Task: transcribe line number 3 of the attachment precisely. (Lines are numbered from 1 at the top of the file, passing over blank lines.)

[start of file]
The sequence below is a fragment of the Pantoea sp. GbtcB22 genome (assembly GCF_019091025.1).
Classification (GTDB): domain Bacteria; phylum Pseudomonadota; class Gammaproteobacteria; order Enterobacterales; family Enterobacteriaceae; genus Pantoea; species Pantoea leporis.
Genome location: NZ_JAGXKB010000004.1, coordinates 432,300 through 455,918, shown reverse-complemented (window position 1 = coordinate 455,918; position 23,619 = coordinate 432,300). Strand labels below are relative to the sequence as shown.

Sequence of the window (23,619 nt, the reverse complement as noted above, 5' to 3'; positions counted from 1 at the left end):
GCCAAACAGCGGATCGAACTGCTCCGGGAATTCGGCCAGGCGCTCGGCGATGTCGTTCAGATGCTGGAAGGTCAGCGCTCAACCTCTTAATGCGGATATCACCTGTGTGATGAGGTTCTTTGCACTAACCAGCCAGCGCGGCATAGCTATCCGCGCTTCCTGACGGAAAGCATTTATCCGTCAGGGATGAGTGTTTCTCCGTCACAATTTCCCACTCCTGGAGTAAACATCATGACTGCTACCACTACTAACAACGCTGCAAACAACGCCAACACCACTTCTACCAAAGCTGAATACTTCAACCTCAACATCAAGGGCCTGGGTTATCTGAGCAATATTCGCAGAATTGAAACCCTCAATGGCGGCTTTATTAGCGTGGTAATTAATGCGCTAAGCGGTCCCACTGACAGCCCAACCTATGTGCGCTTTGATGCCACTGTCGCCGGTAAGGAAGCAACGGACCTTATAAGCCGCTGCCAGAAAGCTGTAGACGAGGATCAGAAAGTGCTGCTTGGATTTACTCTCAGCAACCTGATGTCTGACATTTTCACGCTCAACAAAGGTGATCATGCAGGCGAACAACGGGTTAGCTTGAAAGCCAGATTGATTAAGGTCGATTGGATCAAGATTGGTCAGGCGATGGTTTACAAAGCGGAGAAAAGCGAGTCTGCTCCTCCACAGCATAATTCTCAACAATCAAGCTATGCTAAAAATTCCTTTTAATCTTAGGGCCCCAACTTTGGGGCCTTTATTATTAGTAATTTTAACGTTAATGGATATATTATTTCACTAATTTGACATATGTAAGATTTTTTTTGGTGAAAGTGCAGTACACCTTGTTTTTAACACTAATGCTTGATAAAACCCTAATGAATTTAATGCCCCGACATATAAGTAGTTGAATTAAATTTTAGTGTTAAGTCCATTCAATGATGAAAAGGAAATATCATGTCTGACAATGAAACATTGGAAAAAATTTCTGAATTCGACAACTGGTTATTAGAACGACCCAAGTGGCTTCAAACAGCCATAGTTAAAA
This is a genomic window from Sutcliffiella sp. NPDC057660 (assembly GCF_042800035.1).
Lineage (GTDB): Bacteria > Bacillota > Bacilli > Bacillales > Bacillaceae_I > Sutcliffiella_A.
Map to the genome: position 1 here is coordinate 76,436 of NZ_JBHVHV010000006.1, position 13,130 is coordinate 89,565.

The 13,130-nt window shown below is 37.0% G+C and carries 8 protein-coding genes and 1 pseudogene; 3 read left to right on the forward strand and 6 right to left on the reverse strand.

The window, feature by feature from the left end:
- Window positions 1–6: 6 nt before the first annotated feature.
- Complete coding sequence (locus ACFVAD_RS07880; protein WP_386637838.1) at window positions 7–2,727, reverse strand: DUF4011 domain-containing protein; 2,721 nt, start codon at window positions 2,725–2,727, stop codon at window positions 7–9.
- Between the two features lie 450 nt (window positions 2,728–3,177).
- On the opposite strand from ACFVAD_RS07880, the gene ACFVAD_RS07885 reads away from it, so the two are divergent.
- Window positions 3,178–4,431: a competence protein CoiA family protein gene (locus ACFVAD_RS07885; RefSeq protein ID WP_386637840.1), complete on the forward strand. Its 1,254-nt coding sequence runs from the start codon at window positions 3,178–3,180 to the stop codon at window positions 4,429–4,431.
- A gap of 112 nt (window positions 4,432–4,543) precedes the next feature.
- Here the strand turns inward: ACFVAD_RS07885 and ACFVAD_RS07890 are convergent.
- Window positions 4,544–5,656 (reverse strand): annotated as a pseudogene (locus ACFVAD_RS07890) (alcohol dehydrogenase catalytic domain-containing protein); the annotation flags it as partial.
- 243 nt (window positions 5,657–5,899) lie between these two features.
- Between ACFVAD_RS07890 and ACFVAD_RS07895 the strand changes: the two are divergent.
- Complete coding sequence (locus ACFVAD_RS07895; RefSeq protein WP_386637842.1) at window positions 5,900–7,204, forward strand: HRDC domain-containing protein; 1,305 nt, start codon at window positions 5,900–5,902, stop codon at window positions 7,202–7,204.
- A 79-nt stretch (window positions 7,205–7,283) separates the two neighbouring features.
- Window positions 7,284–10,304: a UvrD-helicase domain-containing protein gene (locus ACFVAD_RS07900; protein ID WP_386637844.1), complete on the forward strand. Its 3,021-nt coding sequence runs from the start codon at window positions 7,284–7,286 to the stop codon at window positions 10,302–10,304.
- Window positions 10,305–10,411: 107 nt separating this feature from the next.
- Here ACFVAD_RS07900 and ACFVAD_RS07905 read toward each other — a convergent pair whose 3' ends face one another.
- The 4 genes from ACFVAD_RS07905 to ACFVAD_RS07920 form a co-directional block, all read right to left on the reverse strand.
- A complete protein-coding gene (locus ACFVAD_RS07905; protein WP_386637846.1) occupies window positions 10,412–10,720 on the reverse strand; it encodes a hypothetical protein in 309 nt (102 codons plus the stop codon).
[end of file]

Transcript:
Genome location: NZ_JAGXKB010000004.1, coordinates 432,300 through 455,918, shown reverse-complemented (window position 1 = coordinate 455,918; position 23,619 = coordinate 432,300). Strand labels below are relative to the sequence as shown.